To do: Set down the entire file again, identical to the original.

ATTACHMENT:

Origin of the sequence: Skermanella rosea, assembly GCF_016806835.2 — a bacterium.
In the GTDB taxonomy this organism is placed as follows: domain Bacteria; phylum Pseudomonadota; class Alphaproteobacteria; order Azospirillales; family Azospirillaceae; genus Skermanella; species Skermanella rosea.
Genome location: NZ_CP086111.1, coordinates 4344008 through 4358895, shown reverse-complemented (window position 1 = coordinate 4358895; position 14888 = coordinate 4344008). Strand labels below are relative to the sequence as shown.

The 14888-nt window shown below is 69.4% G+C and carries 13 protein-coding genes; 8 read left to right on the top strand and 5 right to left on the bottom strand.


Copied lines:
Origin of the sequence: Skermanella rosea, assembly GCF_016806835.2 — a bacterium.
In the GTDB taxonomy this organism is placed as follows: domain Bacteria; phylum Pseudomonadota; class Alphaproteobacteria; order Azospirillales; family Azospirillaceae; genus Skermanella; species Skermanella rosea.
Genome location: NZ_CP086111.1, coordinates 4344008 through 4358895, shown reverse-complemented (window position 1 = coordinate 4358895; position 14888 = coordinate 4344008). Strand labels below are relative to the sequence as shown.

The 14888-nt window shown below is 69.4% G+C and carries 13 protein-coding genes; 8 read left to right on the top strand and 5 right to left on the bottom strand.